I'm not sure about that.

However, the bigger problem, IMHO, is that due to economic realities, Africa
is often faced with the dichotomy between buying current generation gear at
unaffordable prices or buying the worlds previous or even two generations
old gear at 1/100th or so of the original price, rendering it much more

In most circumstances, this means you get less bandwidth within the
continent, a few less features, and a generally poor, but better than the
generation before user experience. That's usually an acceptable tradeoff
when you don't have an economic model that will support buying current
generation gear and neither do your competitors. Especially when you take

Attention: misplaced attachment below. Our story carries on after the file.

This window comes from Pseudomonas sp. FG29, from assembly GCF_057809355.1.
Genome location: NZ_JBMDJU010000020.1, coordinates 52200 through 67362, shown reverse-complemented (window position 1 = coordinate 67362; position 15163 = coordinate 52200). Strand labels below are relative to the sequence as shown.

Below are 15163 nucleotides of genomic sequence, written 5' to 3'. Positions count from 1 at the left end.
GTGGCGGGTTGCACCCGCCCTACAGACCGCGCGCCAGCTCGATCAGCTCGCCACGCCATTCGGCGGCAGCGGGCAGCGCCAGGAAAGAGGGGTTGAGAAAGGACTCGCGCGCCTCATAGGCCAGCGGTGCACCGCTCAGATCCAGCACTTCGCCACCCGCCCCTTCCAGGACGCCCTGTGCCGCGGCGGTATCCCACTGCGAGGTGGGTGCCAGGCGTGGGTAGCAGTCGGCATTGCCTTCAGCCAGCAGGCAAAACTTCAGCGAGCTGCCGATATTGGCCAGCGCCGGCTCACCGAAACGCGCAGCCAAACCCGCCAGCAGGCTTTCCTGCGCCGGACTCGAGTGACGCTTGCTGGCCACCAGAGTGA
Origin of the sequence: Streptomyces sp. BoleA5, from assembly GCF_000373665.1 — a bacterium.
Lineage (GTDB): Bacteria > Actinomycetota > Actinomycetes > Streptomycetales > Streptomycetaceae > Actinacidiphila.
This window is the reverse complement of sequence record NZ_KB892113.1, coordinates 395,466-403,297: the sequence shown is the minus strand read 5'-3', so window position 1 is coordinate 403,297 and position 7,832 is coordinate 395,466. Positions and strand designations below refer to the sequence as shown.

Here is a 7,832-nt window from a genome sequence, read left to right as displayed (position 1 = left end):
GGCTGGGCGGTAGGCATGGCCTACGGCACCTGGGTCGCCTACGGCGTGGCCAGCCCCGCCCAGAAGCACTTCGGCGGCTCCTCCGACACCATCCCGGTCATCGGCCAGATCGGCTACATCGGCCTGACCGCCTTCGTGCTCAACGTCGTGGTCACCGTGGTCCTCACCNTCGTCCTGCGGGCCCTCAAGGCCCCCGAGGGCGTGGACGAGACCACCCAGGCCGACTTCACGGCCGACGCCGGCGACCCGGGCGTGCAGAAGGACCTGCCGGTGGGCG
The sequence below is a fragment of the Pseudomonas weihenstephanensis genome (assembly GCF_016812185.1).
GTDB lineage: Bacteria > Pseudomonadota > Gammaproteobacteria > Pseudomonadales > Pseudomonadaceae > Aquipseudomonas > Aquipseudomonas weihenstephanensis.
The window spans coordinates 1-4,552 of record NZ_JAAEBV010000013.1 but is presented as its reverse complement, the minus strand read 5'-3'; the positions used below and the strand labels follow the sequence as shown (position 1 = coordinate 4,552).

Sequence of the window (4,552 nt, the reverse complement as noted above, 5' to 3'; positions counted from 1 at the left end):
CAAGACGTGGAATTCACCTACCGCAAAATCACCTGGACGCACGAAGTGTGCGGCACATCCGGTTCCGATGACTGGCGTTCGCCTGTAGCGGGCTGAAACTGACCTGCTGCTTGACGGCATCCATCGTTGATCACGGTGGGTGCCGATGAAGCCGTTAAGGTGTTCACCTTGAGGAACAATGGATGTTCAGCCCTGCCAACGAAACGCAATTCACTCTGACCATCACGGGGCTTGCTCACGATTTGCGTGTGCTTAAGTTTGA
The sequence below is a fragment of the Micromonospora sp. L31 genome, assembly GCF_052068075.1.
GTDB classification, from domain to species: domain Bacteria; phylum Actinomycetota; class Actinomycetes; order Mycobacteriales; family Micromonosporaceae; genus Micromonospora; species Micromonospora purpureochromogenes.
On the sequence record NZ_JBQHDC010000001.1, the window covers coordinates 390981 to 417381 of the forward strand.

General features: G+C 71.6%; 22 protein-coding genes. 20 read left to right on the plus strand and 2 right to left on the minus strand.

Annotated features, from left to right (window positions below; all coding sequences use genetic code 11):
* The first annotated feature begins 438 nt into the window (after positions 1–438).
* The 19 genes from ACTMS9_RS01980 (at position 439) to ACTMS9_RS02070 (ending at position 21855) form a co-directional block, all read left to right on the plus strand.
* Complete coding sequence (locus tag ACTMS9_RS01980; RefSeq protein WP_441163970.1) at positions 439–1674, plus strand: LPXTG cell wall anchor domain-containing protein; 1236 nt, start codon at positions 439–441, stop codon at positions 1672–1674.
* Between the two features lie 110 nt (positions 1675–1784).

into account the abysmal state and ridiculous cost of getting bits to and
from Africa from other continents.

Unfortunately, as the internet moves to IPv6 (and make no mistake, the move
is accelerating and once IPv6 is ubiquitous in the developed world, the push
to turn off IPv4 will be strong), this means that having equipment 1, 2, or
even 3 generations old may mean you aren't able to communicate with the rest
of the internet. It doesn't matter how many IPv4 addresses you have if all
the sites you want to reach are IPv6-only.

As a result, current and future purchases of equipment which is incapable of
full IPv6 support (for whatever definition of full meets the needs of your
particular organization) is, IMHO, foolhardy at any price.

I hope as many of you as possible will attend my talk in Zambia and I look
forward to seeing you all there.